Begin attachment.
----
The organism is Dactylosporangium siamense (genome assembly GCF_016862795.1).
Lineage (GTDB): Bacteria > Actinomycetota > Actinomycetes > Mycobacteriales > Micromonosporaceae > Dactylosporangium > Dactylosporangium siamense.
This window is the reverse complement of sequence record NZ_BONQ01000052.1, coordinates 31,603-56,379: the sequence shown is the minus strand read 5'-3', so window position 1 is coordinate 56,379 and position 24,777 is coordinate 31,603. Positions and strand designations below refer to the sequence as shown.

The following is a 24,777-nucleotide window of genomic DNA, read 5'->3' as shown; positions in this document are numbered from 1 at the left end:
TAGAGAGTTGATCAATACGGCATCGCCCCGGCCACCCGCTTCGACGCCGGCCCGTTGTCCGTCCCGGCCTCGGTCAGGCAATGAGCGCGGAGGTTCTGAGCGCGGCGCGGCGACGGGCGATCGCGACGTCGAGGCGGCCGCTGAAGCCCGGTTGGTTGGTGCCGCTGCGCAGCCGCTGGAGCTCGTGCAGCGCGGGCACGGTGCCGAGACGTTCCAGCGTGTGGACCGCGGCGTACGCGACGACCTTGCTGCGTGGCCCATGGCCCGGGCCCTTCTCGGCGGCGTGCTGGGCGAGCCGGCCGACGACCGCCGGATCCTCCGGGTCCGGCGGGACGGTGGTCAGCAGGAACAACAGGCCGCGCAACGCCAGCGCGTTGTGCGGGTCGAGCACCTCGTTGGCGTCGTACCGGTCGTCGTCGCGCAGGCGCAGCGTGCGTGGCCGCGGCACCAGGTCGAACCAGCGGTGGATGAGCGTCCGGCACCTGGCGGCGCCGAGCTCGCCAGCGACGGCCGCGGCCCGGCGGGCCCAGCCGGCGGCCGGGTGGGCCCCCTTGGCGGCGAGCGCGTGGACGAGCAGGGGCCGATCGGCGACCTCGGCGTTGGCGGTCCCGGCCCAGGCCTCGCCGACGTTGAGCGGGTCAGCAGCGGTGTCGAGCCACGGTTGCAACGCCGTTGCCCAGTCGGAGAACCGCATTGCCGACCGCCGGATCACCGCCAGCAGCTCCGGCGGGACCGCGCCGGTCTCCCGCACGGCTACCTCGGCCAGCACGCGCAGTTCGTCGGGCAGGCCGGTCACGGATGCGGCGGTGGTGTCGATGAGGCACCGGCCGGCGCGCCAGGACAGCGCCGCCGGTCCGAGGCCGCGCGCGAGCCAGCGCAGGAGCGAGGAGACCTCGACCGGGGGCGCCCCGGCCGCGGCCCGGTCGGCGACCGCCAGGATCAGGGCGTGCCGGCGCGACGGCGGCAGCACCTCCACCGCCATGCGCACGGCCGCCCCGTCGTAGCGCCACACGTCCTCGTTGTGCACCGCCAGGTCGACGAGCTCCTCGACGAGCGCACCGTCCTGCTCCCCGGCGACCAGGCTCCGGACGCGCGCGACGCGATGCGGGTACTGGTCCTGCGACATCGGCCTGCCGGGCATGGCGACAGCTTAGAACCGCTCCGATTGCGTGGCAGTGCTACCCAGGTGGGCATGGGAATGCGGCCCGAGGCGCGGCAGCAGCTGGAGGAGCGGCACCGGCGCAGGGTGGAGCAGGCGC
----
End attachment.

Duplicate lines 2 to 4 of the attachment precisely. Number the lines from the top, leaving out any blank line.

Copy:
Lineage (GTDB): Bacteria > Actinomycetota > Actinomycetes > Mycobacteriales > Micromonosporaceae > Dactylosporangium > Dactylosporangium siamense.
This window is the reverse complement of sequence record NZ_BONQ01000052.1, coordinates 31,603-56,379: the sequence shown is the minus strand read 5'-3', so window position 1 is coordinate 56,379 and position 24,777 is coordinate 31,603. Positions and strand designations below refer to the sequence as shown.

The following is a 24,777-nucleotide window of genomic DNA, read 5'->3' as shown; positions in this document are numbered from 1 at the left end: